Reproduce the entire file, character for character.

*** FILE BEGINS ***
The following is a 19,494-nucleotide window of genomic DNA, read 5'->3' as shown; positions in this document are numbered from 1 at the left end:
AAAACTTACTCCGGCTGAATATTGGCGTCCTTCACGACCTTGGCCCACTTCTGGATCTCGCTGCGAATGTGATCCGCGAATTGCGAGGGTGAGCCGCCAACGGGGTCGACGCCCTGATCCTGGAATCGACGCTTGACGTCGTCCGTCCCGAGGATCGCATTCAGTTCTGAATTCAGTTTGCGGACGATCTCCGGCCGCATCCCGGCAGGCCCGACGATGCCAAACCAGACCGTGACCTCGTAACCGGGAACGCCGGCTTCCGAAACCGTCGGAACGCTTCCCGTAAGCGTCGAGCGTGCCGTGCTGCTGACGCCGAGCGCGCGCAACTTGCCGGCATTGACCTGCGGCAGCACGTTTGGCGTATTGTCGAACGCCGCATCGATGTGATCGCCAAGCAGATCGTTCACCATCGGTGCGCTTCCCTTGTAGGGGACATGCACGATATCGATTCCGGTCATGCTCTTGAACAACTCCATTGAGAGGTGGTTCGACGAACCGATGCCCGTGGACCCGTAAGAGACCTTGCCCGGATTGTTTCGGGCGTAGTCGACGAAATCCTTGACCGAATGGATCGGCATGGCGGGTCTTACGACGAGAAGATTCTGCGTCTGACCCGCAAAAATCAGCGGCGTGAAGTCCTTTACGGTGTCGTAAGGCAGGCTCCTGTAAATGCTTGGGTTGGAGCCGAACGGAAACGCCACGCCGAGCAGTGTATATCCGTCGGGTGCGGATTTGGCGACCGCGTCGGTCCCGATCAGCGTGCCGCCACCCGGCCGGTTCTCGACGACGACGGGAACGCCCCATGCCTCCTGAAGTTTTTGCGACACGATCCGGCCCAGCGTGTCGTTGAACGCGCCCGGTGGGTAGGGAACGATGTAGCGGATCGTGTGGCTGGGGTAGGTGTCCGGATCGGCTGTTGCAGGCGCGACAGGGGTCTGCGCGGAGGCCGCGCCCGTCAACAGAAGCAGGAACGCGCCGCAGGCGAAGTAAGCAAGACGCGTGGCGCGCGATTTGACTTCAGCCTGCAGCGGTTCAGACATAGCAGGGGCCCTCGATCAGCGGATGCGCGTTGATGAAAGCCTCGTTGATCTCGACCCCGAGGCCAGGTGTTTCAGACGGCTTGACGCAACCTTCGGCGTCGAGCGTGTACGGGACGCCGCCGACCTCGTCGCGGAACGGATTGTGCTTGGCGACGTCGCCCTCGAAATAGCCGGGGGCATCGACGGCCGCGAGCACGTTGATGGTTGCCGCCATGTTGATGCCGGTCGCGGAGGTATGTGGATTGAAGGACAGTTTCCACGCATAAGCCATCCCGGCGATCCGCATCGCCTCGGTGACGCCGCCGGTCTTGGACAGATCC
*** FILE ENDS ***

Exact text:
The following is a 19,494-nucleotide window of genomic DNA, read 5'->3' as shown; positions in this document are numbered from 1 at the left end:
AAAACTTACTCCGGCTGAATATTGGCGTCCTTCACGACCTTGGCCCACTTCTGGATCTCGCTGCGAATGTGATCCGCGAATTGCGAGGGTGAGCCGCCAACGGGGTCGACGCCCTGATCCTGGAATCGACGCTTGACGTCGTCCGTCCCGAGGATCGCATTCAGTTCTGAATTCAGTTTGCGGACGATCTCCGGCCGCATCCCGGCAGGCCCGACGATGCCAAACCAGACCGTGACCTCGTAACCGGGAACGCCGGCTTCCGAAACCGTCGGAACGCTTCCCGTAAGCGTCGAGCGTGCCGTGCTGCTGACGCCGAGCGCGCGCAACTTGCCGGCATTGACCTGCGGCAGCACGTTTGGCGTATTGTCGAACGCCGCATCGATGTGATCGCCAAGCAGATCGTTCACCATCGGTGCGCTTCCCTTGTAGGGGACATGCACGATATCGATTCCGGTCATGCTCTTGAACAACTCCATTGAGAGGTGGTTCGACGAACCGATGCCCGTGGACCCGTAAGAGACCTTGCCCGGATTGTTTCGGGCGTAGTCGACGAAATCCTTGACCGAATGGATCGGCATGGCGGGTCTTACGACGAGAAGATTCTGCGTCTGACCCGCAAAAATCAGCGGCGTGAAGTCCTTTACGGTGTCGTAAGGCAGGCTCCTGTAAATGCTTGGGTTGGAGCCGAACGGAAACGCCACGCCGAGCAGTGTATATCCGTCGGGTGCGGATTTGGCGACCGCGTCGGTCCCGATCAGCGTGCCGCCACCCGGCCGGTTCTCGACGACGACGGGAACGCCCCATGCCTCCTGAAGTTTTTGCGACACGATCCGGCCCAGCGTGTCGTTGAACGCGCCCGGTGGGTAGGGAACGATGTAGCGGATCGTGTGGCTGGGGTAGGTGTCCGGATCGGCTGTTGCAGGCGCGACAGGGGTCTGCGCGGAGGCCGCGCCCGTCAACAGAAGCAGGAACGCGCCGCAGGCGAAGTAAGCAAGACGCGTGGCGCGCGATTTGACTTCAGCCTGCAGCGGTTCAGACATAGCAGGGGCCCTCGATCAGCGGATGCGCGTTGATGAAAGCCTCGTTGATCTCGACCCCGAGGCCAGGTGTTTCAGACGGCTTGACGCAACCTTCGGCGTCGAGCGTGTACGGGACGCCGCCGACCTCGTCGCGGAACGGATTGTGCTTGGCGACGTCGCCCTCGAAATAGCCGGGGGCATCGACGGCCGCGAGCACGTTGATGGTTGCCGCCATGTTGATGCCGGTCGCGGAGGTATGTGGATTGAAGGACAGTTTCCACGCATAAGCCATCCCGGCGATCCGCATCGCCTCGGTGACGCCGCCGGTCTTGGACAGATCC